Whtie Sands
Administrative History
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While the park staff studied the environmental and historical significance of White Sands, visitors continued to flock to the dunes for their own interests. Aiding the rise of attendance (which peaked in 1977 at 624,000) were such ideas as the proposal to include U.S. Highway 70 in the national interstate highway system. James Thomson attended a public meeting in Alamogordo in May 1974 that discussed expansion of the route in front of the monument to four lanes, and make it part of a limited-access highway from Amarillo and Interstate 40 southwest to Las Cruces and Interstate 10. Thomson saw the plan as having merit, if it could eliminate the dangerous intersections at Holloman AFB and in front of his monument. Local attendees agreed that "safety and the increased tourism which would result" were reason enough to back the interstate proposal, though federal highway planners never acted upon the idea. [14]

Even without the highway upgrade, White Sands had its share in the 1970s of unusual visitor requests. The sport of "hang-gliding," in which individuals piloting lighter-than-air craft launched from high places and rode wind currents without reliance upon motorized equipment, came to the monument in 1974. One such glider took off from a dune, crashed and broke his arm, leading James Thomson to seek a ruling from NPS officials on park liability for such accidents. The park service decided that this fit under the category of "special-use permits," and encouraged Thomson to designate a secluded area of the dunes for hang-gliders. Less easy to satisfy were users like the New Mexico Motion Picture Industry Commission, and a Spanish-language class from Watson Junior High School in Colorado Springs. The former wanted access in 1975 to the dunes to film "Damnation Alley," and became upset when Thomson's staff required them to follow the permit procedure. Likewise Peggy Setter, a Spanish teacher from Colorado Springs, wrote to Senator Gary Hart of her home state, and New Mexico Senators Pete Domenici and Joseph Montoya, to complain of rude treatment. Her group had not specifically requested an education permit, causing some confusion when Setter's bus tour reached White Sands. Several of her students also wrote letters critical of monument staff and facilities, to which Superintendent Thomson offered his apologies and an explanation of NPS admission procedures. [15]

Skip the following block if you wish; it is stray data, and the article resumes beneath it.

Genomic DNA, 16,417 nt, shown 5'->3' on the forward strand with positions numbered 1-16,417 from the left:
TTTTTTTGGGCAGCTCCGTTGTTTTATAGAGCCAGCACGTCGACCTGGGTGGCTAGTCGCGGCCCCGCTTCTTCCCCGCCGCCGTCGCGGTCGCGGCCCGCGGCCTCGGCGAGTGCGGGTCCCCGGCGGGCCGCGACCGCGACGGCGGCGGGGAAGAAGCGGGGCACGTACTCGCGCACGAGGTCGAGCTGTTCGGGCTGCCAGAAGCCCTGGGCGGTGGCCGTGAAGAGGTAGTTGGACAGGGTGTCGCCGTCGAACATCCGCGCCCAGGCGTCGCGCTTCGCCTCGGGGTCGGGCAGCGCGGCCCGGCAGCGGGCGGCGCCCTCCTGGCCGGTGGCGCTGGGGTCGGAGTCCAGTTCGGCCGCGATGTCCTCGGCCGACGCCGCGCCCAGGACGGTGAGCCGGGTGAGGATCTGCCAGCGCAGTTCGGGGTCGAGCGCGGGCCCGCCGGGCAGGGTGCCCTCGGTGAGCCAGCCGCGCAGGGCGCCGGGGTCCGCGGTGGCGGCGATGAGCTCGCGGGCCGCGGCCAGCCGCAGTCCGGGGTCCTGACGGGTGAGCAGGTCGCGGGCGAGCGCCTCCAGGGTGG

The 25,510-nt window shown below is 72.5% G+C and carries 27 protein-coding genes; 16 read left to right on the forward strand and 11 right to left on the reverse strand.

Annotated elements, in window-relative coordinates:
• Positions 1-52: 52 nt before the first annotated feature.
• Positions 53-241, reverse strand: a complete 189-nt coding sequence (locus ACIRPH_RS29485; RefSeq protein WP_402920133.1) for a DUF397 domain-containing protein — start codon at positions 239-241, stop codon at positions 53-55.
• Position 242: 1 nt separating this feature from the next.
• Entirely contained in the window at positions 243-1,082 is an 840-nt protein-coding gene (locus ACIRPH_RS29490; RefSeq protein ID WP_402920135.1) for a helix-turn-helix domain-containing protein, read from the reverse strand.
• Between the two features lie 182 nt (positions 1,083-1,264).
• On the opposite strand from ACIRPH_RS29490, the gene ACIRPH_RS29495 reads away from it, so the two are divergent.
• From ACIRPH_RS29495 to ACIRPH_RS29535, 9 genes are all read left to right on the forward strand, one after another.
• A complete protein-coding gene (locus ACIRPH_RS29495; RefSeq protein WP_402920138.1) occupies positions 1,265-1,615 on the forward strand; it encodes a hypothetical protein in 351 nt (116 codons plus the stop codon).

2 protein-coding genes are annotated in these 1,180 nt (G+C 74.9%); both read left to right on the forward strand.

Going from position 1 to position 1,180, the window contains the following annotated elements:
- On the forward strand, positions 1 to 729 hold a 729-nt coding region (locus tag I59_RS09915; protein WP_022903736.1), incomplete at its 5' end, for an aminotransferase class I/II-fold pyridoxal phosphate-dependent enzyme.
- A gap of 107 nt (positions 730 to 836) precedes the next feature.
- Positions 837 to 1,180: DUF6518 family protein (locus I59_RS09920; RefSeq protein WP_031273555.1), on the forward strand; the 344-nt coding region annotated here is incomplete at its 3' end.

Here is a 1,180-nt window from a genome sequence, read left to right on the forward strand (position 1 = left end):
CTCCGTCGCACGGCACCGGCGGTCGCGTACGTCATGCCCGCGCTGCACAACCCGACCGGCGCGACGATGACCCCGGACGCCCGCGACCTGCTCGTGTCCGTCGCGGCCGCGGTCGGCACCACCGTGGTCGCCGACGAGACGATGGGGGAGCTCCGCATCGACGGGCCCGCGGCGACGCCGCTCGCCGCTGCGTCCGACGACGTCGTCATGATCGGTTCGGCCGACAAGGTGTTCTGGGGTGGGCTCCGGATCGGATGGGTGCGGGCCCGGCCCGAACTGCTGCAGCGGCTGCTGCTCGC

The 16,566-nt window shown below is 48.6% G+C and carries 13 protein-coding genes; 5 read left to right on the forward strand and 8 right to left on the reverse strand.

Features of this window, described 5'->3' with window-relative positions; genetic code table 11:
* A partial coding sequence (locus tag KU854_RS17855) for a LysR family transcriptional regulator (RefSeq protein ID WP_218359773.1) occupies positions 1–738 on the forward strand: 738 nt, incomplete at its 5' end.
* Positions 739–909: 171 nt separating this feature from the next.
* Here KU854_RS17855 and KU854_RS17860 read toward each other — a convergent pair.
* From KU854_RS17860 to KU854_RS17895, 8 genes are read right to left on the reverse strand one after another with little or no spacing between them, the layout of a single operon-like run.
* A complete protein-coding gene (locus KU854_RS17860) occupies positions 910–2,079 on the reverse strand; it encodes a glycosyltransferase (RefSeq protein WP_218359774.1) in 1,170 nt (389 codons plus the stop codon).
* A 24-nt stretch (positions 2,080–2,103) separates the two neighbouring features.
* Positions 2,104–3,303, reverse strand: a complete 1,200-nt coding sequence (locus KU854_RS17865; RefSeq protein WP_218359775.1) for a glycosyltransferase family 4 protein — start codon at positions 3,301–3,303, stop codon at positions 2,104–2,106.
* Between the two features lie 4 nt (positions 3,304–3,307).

As White Sands moved closer to completion of a master plan for park management, concerns like film and group permits became less important than the sense that the military was easing its stand against Trinity National Historic Site. Humbled by the departure in 1975 of American forces from Vietnam, subject to close scrutiny by critics of military authority, and affected by budget reductions that would reach crisis proportions by 1980, Army officials sought ways to improve their image. Among these was a gesture of cooperation with the NPS to co-sponsor tours of Trinity Site for visitors. On the occasion of the 30th anniversary of the nuclear age (1975), the Army and park service prepared a plaque for a stone obelisk constructed near Ground Zero that noted Trinity's national historic landmark status. This mood of collaboration influenced discussions about extending the memorandum of agreement (MOA) for Army use of White Sands. The WSMR promised in 1977 to be conscious of archeological sites, to seek advance permission prior to construction of test facilities on monument lands, and to cease excluding NPS employees from the joint-use area. [16]

Along with this spirit of cooperation came the 1976 master plan for White Sands. Not only was the military in a more reflective mood, but the nation as a whole celebrated the "bicentennial" (two-hundredth anniversary) of the signing of the Declaration of Independence. Historical themes saturated the public consciousness, and James Thomson's blueprint for White Sands spoke to a hopeful era of preservation and enhancement of the visitors' experience at the dunes. Among his major concerns was the lack of a thorough archeological and historical survey. Human Systems Research, Inc. (HSR), of Tularosa, had conducted an extensive survey of Dog Canyon for the National Register nomination, and had also provided a preliminary reconnaissance of the monument proper, as well as a search of literature pertinent to future documentary research. Thomson spoke of the success of the ESA program at Garton Lake and Big Pedestal, and called for expansion of this educational opportunity. The superintendent then moved to the most pressing features of management, asking for funds to move the entrance road to the west of the visitors center; closure of all non-essential military routes within the monument; return of Dog Canyon to the public domain; and a land exchange between the NPS and BLM of acreage around Garton Lake and the U.S. Highway 70 corridor. [17]

Jried Art Exhibit
Figure 58. Opening reception for White Sands Juried Art Exhibit (1970s).
(Courtesy White Sands National Monument)

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Last Updated: 22-Jan-2001